As the Wall Street Journal notes today in its national news coverage, Northam recently vetoed two mandatory-minimum sentencing bills he claimed would disproportionately affect African-Americans, created a director-of-diversity position, and launched a review of how public schools address black history. And that’s just the headline news. Of greater import, his appointees are injecting progressive priorities into the public school system.
I don’t doubt that the outrage of Democrats, liberals and progressives over Northam’s blackface offense was genuine at the time. But at the end of the day, power trumps outrage. By threatening Northam with the end of his political life, the Left pushed the politically moderate governor into advancing a progressive victimhood-and-grievance agenda. Continue reading
The Hon. Bernard McNamee, Federal Energy Regulatory Commission
WILLIAMSBURG — “The environmentalists don’t want to admit when they’ve won, but they’ve already won.”
That line was delivered by Joseph A. Rosenthal, principal attorney at Connecticut’s Office of Consumer Counsel, during a discussion Thursday on the status electricity grid modernization efforts in his state and several others. It was a part of a day-and-a-half National Regulatory Conference and William and Mary’s law school which had several nominal topics but was really about carbon regulation. Continue reading
Watching the abortion issue being shoved into the coming Virginia elections by ideologues on both sides, it is fair to ask the question: Can the center hold? Are the many people who are fairly comfortable with the state of the law these last few decades going to be sorry with an outcome in either direction?
The point has been well-made that the debate over the less-restrictive third-trimester abortion rules, proposed in a failed bill during the 2019 General Assembly session, involved very few cases. As reported by the Richmond Times-Dispatch long ago, under the current law third-trimester abortions are not happening here. The bill in question might have changed that, but not much. Continue reading
Update. In the first installment of this two installment post I described the metropolitan juggernaut that is modern day Nashville. I also provided some historical perspective on how Nashville became the sixth fastest growing US city (measured along several axes) between 2011 and 2016. As a side note, the 35 fastest growing cities documented in the prior link included no cities in Virginia. I have family in Nashville. For three of the last four years I have visited my family, run in a wildly popular race and witnessed the remarkable growth of Music City. My 2019 trip is complete and this article is the promised update.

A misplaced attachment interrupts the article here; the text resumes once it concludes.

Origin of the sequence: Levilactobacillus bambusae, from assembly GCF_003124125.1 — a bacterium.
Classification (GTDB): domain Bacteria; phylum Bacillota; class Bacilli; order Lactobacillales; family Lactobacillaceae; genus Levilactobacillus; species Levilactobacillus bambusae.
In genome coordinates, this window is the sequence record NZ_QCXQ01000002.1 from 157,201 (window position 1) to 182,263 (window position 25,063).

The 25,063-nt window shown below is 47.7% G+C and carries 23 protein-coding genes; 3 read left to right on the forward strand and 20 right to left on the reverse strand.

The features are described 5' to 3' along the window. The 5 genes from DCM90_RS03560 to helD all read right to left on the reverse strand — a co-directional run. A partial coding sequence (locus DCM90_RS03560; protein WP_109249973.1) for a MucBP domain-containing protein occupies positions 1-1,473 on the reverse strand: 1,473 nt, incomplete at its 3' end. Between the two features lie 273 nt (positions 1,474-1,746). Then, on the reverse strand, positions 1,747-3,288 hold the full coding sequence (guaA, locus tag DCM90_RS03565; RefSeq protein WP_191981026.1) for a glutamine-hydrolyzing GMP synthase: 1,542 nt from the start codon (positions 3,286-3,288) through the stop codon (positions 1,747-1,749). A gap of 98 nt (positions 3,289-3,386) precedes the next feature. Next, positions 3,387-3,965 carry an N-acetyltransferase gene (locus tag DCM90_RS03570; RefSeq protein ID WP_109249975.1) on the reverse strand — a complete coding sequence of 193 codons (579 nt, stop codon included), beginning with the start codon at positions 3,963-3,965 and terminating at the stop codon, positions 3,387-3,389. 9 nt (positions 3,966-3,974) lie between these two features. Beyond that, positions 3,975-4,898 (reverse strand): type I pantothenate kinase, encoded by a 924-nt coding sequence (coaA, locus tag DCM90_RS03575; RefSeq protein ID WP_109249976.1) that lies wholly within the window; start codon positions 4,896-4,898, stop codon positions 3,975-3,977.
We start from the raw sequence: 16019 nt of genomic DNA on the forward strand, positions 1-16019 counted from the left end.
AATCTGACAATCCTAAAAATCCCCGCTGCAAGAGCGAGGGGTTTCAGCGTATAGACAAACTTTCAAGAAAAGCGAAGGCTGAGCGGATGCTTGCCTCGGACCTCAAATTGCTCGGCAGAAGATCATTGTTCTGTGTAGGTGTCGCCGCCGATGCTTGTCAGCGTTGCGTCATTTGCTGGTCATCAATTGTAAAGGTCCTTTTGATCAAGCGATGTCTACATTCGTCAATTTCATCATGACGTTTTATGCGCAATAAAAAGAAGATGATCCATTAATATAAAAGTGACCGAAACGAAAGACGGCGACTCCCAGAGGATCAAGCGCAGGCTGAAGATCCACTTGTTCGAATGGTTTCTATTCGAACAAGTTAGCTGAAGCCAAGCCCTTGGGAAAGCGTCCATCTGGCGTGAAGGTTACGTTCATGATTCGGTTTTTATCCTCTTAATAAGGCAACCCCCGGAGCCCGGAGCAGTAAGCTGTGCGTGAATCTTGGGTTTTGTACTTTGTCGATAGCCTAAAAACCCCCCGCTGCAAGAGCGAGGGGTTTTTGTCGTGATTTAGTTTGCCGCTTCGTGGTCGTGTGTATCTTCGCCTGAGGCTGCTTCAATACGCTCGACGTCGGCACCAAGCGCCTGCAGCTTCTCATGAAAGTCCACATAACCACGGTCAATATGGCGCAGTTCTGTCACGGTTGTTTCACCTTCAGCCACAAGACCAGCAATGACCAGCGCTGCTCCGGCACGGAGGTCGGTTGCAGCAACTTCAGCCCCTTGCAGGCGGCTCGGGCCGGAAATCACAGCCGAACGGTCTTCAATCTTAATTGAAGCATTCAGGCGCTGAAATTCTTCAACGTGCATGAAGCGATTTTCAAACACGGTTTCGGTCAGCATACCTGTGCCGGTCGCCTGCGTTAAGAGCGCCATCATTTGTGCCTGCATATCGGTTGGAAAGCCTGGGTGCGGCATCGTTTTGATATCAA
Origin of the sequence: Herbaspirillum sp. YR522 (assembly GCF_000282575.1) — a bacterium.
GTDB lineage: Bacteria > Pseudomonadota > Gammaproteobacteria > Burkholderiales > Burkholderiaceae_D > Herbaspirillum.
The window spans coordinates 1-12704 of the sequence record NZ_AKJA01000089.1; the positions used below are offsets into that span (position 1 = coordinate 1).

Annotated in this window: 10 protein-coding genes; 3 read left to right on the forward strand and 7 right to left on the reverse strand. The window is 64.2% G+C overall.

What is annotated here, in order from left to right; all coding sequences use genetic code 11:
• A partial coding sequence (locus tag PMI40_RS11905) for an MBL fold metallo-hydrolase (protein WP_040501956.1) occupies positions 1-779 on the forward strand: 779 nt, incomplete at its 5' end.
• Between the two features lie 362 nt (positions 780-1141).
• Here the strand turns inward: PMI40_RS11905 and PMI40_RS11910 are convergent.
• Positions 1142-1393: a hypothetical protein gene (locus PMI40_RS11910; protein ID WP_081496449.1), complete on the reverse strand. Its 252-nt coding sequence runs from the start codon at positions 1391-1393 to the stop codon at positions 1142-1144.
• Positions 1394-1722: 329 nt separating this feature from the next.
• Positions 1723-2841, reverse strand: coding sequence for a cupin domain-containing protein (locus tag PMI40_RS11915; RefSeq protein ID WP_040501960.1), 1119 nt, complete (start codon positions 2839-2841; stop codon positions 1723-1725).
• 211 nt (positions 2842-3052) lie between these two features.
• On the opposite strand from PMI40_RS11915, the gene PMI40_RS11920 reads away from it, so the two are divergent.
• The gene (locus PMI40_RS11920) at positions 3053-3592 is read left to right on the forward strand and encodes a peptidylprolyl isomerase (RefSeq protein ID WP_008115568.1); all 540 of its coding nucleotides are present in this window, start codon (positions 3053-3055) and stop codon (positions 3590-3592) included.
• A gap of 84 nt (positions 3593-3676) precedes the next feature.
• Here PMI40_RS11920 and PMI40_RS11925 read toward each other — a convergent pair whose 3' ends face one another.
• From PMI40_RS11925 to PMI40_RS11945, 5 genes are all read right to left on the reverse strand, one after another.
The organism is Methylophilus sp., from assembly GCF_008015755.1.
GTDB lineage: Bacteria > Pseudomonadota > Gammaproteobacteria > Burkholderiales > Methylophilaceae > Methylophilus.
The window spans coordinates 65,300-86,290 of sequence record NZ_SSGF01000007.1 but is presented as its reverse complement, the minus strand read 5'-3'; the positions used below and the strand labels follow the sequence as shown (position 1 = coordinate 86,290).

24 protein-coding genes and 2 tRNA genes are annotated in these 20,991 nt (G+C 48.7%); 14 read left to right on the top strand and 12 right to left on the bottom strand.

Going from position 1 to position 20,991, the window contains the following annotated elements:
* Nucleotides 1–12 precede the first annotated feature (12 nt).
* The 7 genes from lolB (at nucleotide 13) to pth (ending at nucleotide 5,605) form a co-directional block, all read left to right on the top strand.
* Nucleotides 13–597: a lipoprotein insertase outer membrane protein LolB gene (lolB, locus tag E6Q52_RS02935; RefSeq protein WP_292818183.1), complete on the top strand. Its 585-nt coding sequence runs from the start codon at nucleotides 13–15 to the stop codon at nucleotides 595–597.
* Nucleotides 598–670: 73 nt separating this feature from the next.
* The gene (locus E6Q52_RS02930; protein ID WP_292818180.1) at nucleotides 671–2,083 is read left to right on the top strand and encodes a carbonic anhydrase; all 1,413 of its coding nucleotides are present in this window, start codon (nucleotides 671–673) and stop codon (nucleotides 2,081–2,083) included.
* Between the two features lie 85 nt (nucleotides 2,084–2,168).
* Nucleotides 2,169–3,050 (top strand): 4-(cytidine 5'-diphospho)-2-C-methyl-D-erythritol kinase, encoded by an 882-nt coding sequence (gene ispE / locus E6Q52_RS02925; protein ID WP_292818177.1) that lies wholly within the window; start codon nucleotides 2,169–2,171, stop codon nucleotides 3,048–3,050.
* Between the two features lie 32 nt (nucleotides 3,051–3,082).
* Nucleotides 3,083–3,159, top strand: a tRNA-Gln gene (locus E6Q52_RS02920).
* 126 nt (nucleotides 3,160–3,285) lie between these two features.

First, a step back. Admiring the rapid growth of Nashville requires a fundamental belief. One has to believe that rapid growth in urban areas is a good thing. This is not a universally held belief, in Virginia or in Tennessee. Thomas Jefferson, for example, was quoted as saying, “When we get piled upon one another in large cities, as in Europe, we shall become as corrupt as Europe.” While I understand the bucolic allure of country living I believe that the economic future of the United States and Virginia will largely be in the cities. I think Virginia should be striving to create an environment conducive to fast growing, safe, livable cities. To that end much can be learned from Nashville as well as Charlotte, Austin, Raleigh, etc. Continue reading
Subsidies, tax breaks and other economic development incentives may attract corporate investment to a state, but do they pay for themselves or represent a net drain on state resources? Based on data from 32 states, a study by four North Carolina State University researchers find that the overall net effect is mildly negative, although results vary by the type of incentive.
Fortunately for Virginia, according to that data, the Old Dominion ranks second-to-the-bottom for incentives as a percentage of economic value added. Continue reading
Site Selection magazine has awarded the Virginia Economic Development Partnership (VEDP) its Prosperity Cup as “the most competitive state-level economic development group” in the country. That’s quite a turnaround for an economic development organization that only two-and-a-half years previously the Joint Legislative Audit and Review Commission (JLARC) had found to be inefficient, ineffective, and suffering from “systemic deficiencies.”